HC Deb 31 October 1929 vol 231 cc338-9W
76. Sir C. OMAN

asked the Minister of Health whether his attention has been drawn to the case of an indigent wayfarer found dead on the road from Oxford to Chipping Norton on 4th October, on whom the coroner's jury found a verdict of death from exposure; and what is the distance between the Oxford and Chipping Norton casual wards, where alone he could have found shelter for the night, the Woodstock ward having been closed in 1927?


My attention has not previously been drawn to the case referred to by the hon. Member but I am having inquiries made. The distance between the Oxford and Chipping Norton casual wards is 19 miles and the Woodstock ward lies on a direct route between them, eight miles from Oxford. I may say that sanction to the closure of Woodstock casual ward was given in July, 1928, by my predecessor, who at the same time pointed out to the Guardians that the sanction did not relieve the Guardians of their statutory responsibility of affording relief to destitute wayfarers and that the Guardians must be prepared to relieve in the institution any destitute person applying for relief and unable to proceed to the next casual ward.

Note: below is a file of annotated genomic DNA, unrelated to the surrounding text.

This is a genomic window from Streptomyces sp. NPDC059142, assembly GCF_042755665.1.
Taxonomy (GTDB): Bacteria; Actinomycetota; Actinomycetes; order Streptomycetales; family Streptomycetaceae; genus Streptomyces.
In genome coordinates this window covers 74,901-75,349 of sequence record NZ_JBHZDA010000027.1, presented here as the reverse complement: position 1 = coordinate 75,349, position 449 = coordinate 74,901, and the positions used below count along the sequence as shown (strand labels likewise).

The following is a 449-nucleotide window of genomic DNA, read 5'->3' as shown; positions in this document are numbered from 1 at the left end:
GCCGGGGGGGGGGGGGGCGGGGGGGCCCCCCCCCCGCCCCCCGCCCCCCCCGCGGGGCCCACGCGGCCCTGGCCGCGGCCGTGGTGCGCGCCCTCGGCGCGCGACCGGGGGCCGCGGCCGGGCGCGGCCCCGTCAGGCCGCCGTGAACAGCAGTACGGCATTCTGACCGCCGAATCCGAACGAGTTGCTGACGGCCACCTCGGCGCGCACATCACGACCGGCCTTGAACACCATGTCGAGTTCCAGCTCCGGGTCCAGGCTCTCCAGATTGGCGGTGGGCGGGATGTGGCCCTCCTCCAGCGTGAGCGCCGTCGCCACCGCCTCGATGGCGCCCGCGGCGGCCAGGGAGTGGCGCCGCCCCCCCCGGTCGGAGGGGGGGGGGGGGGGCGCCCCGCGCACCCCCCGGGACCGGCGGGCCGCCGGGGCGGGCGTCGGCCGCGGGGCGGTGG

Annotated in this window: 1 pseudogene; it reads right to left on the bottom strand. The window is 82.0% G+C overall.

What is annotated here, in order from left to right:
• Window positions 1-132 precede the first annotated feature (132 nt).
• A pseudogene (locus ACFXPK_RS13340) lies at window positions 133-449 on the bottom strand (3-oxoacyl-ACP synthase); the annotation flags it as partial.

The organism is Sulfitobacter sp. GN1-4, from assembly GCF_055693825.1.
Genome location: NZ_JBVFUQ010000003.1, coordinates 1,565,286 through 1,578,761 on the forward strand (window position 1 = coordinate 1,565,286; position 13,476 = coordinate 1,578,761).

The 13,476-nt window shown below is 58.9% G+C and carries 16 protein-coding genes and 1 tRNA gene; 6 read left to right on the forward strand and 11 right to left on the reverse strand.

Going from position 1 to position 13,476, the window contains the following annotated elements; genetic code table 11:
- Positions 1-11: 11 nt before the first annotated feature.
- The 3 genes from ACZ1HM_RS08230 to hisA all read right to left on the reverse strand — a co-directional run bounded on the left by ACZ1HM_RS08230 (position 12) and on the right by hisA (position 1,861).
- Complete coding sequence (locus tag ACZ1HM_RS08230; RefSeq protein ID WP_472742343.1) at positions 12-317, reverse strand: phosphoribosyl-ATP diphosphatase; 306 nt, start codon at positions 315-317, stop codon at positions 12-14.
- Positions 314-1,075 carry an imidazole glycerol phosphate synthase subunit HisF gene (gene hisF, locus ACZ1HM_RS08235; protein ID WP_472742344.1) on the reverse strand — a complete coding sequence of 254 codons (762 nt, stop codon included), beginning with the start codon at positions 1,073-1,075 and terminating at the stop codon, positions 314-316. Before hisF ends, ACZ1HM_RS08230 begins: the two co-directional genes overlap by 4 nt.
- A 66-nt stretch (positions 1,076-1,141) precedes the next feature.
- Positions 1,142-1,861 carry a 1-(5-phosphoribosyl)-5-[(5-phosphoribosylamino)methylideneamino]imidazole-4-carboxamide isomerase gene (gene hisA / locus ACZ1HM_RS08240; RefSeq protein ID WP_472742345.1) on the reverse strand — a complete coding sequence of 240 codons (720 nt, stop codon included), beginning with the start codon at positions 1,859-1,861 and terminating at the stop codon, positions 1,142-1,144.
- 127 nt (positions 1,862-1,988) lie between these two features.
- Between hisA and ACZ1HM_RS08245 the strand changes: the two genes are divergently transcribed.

asked the Minister of Health whether his attention has been drawn to an account of a meeting of the Woodstock Board of Guardians held on or about 18th October, when the master reported that a man, admitted in a state of complete collapse, stated that he was ordered medicine and a day's rest at the Oxford casual ward, was given no medicine, but was given a day's rest and discharged next morning; whether he is aware that a Woodstock guardian stated at this meeting that this was not the first time this had happened, and that the Woodsock medical officer said it was extraordinary how the man reached Woodstock, for when he saw him after a night's rest his heart was in a very bad state; whether he will ask one of his medical inspectors to obtain detailed reports from both the Woodstock and Oxford doctors as to the condition of the man and as to the remedies they gave; to inquire of the superintendent nurse at Oxford if, when, and by whom medicine was given to the man, and to ask the Oxford doctor whether he saw the man after his first visit; and whether he sanctioned his discharge?


I have seen a newspaper report of this matter. I am having inquiries made and will communicate with my hon. Friend.